“The good old days” have made a comeback through The United States Eventing Association’s (USEA) revitalization of the long format three-day event in the USEA Classic Series. Roads and tracks, steeplechase, vet boxes, formal horse inspections, and three phases taking place over three days are all adrenaline-pumping elements of USEA Classic Series events. Blending the past with the present, the USEA offers this throwback format of eventing for competitors from the Beginner Novice through Preliminary levels.
While the USEF Rules for Eventing only includes information for the Training and Preliminary three-day events, The USEA Classic Series Task Force has put together a Classic Series Guidelines for organizers and competitors to use as a resource, including specifics for Beginner Novice through Preliminary Classic Series events. This includes guidelines and regulations for Beginner Novice through Preliminary levels, a specification chart, helpful hints for competitors riding the roads and tracks, and checklists and time tables for organizers to follow.
The USEA Classic Series continues to gain popularity and is offered at many events spanning from coast to coast. If you are interested in galloping over brush jumps, experiencing the excitement of vet boxes, or simply want an excuse to dress up and present your pretty pony at the formal horse inspection, the USEA encourages you to review the guidelines and sign up for your next Classic Series three-day event.
About the USEA Classic Series
The USEA Classic Series keeps the spirit of the classic long-format three-day events alive for Beginner Novice through the Preliminary levels. Competitors have the opportunity to experience the rush of endurance day, including roads and tracks, steeplechase, the vet box, and cross-country, as well as participate in formal veterinary inspections and educational activities with experts on the ins and outs of competing in a long-format three-day event.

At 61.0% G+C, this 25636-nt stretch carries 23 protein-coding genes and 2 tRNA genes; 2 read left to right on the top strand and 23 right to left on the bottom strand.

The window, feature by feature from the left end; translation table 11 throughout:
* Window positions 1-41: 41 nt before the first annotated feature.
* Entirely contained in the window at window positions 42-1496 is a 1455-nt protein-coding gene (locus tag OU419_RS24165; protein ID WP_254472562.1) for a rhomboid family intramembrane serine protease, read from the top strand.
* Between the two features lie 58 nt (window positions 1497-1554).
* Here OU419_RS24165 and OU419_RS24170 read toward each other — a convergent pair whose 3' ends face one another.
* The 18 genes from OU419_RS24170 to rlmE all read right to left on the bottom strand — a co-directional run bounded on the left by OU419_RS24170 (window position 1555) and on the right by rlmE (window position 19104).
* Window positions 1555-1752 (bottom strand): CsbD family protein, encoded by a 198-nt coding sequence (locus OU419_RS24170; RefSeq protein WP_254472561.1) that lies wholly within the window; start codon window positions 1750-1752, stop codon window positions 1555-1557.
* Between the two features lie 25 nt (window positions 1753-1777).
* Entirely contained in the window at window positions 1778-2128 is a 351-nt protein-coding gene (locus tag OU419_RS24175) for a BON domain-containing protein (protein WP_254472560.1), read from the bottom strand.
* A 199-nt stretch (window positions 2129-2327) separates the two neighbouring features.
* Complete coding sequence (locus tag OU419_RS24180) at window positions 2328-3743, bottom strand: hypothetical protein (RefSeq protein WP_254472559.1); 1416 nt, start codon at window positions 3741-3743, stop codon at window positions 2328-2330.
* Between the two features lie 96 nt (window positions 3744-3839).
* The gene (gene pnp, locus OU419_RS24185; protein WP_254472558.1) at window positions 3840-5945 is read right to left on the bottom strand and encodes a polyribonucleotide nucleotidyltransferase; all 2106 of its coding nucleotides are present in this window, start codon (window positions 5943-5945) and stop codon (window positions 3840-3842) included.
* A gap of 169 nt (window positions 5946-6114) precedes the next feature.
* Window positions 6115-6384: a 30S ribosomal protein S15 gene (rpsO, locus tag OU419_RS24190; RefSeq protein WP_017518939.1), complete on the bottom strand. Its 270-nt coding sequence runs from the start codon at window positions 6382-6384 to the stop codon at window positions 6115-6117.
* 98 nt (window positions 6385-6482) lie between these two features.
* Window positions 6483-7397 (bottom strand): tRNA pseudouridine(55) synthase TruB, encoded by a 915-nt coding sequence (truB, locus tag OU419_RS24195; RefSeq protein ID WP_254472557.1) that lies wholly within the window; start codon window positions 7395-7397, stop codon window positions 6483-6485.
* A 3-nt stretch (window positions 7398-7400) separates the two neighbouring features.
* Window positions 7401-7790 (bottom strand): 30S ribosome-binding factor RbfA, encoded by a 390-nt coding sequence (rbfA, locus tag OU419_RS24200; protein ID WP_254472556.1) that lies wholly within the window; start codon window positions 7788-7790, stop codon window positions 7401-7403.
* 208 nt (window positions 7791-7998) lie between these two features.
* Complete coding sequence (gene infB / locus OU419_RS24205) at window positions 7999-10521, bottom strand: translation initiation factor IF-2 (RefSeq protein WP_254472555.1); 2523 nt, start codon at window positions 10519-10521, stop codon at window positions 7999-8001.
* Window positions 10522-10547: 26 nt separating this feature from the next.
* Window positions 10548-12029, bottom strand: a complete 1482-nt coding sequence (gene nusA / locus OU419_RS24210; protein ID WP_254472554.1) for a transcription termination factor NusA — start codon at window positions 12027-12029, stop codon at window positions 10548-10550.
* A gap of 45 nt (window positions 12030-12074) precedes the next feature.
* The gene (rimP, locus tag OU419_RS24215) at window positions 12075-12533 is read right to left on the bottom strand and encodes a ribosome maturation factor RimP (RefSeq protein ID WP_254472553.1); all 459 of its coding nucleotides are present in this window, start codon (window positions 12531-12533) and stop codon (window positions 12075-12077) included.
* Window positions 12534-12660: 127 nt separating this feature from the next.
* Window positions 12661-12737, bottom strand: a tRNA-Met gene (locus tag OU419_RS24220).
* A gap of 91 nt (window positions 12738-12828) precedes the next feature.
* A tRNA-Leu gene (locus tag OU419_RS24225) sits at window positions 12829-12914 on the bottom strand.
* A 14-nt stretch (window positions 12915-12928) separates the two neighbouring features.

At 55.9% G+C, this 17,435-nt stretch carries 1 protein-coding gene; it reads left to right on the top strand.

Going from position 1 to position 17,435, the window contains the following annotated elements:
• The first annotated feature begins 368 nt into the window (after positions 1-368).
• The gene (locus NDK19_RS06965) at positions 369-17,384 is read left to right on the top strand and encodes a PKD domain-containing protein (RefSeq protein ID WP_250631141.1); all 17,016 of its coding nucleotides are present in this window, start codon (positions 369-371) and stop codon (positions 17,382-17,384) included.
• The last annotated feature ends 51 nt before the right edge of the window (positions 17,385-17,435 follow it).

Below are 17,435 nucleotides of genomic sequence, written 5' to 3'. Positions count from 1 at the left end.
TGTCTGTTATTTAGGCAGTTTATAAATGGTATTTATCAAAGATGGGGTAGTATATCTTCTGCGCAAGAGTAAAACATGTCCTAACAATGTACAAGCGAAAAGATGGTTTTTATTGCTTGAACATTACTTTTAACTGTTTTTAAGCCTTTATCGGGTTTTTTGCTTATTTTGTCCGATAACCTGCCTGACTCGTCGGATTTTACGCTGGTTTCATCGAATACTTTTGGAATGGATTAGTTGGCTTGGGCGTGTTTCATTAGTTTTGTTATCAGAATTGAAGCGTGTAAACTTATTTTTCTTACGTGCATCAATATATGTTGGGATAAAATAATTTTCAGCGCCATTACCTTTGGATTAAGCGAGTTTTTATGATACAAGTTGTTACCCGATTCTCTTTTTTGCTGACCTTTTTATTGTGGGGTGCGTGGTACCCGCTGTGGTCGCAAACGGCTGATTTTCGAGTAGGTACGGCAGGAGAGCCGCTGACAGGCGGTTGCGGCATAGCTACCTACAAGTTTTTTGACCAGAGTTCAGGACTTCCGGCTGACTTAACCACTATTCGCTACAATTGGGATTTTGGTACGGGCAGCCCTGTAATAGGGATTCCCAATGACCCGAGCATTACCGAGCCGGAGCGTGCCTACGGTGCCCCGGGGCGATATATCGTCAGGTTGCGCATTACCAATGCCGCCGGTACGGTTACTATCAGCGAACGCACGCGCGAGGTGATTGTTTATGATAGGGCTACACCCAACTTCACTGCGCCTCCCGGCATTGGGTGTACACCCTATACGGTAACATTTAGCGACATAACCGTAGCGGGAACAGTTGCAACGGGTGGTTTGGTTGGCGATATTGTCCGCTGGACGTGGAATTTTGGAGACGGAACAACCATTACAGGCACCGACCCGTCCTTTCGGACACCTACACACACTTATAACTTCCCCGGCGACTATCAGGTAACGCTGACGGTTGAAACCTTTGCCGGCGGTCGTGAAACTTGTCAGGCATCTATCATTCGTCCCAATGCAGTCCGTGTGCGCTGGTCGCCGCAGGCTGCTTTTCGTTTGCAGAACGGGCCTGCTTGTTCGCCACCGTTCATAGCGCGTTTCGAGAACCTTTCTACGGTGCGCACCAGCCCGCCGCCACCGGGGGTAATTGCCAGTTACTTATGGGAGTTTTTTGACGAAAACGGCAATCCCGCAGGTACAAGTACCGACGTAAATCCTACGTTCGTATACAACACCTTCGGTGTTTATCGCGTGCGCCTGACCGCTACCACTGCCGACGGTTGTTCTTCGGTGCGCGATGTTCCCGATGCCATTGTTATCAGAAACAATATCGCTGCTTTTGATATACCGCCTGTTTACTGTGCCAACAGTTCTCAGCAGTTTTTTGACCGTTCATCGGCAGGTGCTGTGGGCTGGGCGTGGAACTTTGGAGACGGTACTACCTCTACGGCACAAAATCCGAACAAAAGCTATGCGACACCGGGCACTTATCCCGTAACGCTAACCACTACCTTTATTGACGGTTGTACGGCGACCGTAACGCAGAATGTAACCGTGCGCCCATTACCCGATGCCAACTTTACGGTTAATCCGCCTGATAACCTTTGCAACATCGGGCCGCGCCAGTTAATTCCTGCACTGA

Riders who compete in a USEA Classic Series event during the year will have the chance to win a variety of prizes at the events and will also be entered into a drawing held at the USEA Year End Award Ceremony for a year’s supply of SmartPak supplements and a custom fitted Stackhouse and Ellis saddle. Click here to learn more about the USEA Classic Series.
How competitive have your Novice results been? What’s a good final score? What’s a good dressage score? What does it take to win? In our third installment of this series, EquiRatings showcases the Novice level. Use these graphs and statistics to help evaluate your Novice game.
Conditioning makes the horse fit and increases his endurance performance with less wear and tear on feet and legs. The idea is to work his heart and lungs in short intervals, let him recover a bit, then work him again. The following schedule for Training level horse provides an introduction for the horse and rider at the lower levels to the principle of interval training.
Within their first few years of being born, young horses have the opportunity to get a taste of U.S. Eventing through the USEA’s young horse programs. The USEA Future Event Horse Program (FEH) evaluates the potential of yearlings, 2-year-olds, 3-year-olds, and 4-year-olds under saddle to become successful upper level event horses while the USEA Young Event Horse Program (YEH) evaluates the potential of 4-year-olds and 5-year-olds to become successful upper level event horses.
If your farm has the space to set up a cross-country schooling course, it can be to your advantage to have cross-country jumps available for schooling purposes. Safety should be the number one priority when designing and building cross-country jumps, and an expert should be consulted whenever possible.